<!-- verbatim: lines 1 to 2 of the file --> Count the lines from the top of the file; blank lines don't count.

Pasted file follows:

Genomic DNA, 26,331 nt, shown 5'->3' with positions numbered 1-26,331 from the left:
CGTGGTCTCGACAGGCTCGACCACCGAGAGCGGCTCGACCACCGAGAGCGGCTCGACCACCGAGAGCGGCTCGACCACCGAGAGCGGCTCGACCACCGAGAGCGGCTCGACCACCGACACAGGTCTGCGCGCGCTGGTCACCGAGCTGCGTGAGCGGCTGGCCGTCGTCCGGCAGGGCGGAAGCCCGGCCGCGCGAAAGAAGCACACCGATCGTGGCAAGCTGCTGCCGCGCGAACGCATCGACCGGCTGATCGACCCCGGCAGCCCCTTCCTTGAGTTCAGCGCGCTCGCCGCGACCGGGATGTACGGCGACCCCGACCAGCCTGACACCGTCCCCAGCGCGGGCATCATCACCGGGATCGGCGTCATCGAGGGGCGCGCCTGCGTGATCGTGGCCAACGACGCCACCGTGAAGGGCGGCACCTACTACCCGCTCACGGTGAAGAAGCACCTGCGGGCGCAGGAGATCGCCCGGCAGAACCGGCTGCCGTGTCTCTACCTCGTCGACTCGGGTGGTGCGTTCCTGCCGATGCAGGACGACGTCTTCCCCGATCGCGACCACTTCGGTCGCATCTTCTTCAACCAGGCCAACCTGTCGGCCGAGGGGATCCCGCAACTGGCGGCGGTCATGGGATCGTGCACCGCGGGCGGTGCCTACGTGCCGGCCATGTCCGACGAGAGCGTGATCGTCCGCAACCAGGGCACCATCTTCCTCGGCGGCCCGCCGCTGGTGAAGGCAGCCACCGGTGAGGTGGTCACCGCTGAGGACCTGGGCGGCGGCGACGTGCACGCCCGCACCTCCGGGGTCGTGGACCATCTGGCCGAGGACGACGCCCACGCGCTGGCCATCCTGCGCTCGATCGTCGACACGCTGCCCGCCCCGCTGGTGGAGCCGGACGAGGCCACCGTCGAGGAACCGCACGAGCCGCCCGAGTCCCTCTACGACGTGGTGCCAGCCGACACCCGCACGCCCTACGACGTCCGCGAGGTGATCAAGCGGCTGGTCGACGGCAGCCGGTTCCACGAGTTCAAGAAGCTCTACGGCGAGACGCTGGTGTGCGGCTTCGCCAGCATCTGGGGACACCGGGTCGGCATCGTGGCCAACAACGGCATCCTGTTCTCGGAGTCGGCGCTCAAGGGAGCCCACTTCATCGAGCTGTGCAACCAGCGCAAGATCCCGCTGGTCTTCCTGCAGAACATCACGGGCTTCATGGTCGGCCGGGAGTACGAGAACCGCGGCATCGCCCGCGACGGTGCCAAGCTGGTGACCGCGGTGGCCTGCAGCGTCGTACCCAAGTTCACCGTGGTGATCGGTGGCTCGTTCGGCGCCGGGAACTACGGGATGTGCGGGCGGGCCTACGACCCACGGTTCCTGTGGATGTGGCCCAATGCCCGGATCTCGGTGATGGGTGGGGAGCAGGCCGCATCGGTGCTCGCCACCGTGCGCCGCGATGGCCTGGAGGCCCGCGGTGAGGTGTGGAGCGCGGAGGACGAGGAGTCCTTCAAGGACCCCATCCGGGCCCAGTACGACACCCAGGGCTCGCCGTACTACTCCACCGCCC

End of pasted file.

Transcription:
Genomic DNA, 26,331 nt, shown 5'->3' with positions numbered 1-26,331 from the left:
CGTGGTCTCGACAGGCTCGACCACCGAGAGCGGCTCGACCACCGAGAGCGGCTCGACCACCGAGAGCGGCTCGACCACCGAGAGCGGCTCGACCACCGAGAGCGGCTCGACCACCGACACAGGTCTGCGCGCGCTGGTCACCGAGCTGCGTGAGCGGCTGGCCGTCGTCCGGCAGGGCGGAAGCCCGGCCGCGCGAAAGAAGCACACCGATCGTGGCAAGCTGCTGCCGCGCGAACGCATCGACCGGCTGATCGACCCCGGCAGCCCCTTCCTTGAGTTCAGCGCGCTCGCCGCGACCGGGATGTACGGCGACCCCGACCAGCCTGACACCGTCCCCAGCGCGGGCATCATCACCGGGATCGGCGTCATCGAGGGGCGCGCCTGCGTGATCGTGGCCAACGACGCCACCGTGAAGGGCGGCACCTACTACCCGCTCACGGTGAAGAAGCACCTGCGGGCGCAGGAGATCGCCCGGCAGAACCGGCTGCCGTGTCTCTACCTCGTCGACTCGGGTGGTGCGTTCCTGCCGATGCAGGACGACGTCTTCCCCGATCGCGACCACTTCGGTCGCATCTTCTTCAACCAGGCCAACCTGTCGGCCGAGGGGATCCCGCAACTGGCGGCGGTCATGGGATCGTGCACCGCGGGCGGTGCCTACGTGCCGGCCATGTCCGACGAGAGCGTGATCGTCCGCAACCAGGGCACCATCTTCCTCGGCGGCCCGCCGCTGGTGAAGGCAGCCACCGGTGAGGTGGTCACCGCTGAGGACCTGGGCGGCGGCGACGTGCACGCCCGCACCTCCGGGGTCGTGGACCATCTGGCCGAGGACGACGCCCACGCGCTGGCCATCCTGCGCTCGATCGTCGACACGCTGCCCGCCCCGCTGGTGGAGCCGGACGAGGCCACCGTCGAGGAACCGCACGAGCCGCCCGAGTCCCTCTACGACGTGGTGCCAGCCGACACCCGCACGCCCTACGACGTCCGCGAGGTGATCAAGCGGCTGGTCGACGGCAGCCGGTTCCACGAGTTCAAGAAGCTCTACGGCGAGACGCTGGTGTGCGGCTTCGCCAGCATCTGGGGACACCGGGTCGGCATCGTGGCCAACAACGGCATCCTGTTCTCGGAGTCGGCGCTCAAGGGAGCCCACTTCATCGAGCTGTGCAACCAGCGCAAGATCCCGCTGGTCTTCCTGCAGAACATCACGGGCTTCATGGTCGGCCGGGAGTACGAGAACCGCGGCATCGCCCGCGACGGTGCCAAGCTGGTGACCGCGGTGGCCTGCAGCGTCGTACCCAAGTTCACCGTGGTGATCGGTGGCTCGTTCGGCGCCGGGAACTACGGGATGTGCGGGCGGGCCTACGACCCACGGTTCCTGTGGATGTGGCCCAATGCCCGGATCTCGGTGATGGGTGGGGAGCAGGCCGCATCGGTGCTCGCCACCGTGCGCCGCGATGGCCTGGAGGCCCGCGGTGAGGTGTGGAGCGCGGAGGACGAGGAGTCCTTCAAGGACCCCATCCGGGCCCAGTACGACACCCAGGGCTCGCCGTACTACTCCACCGCCC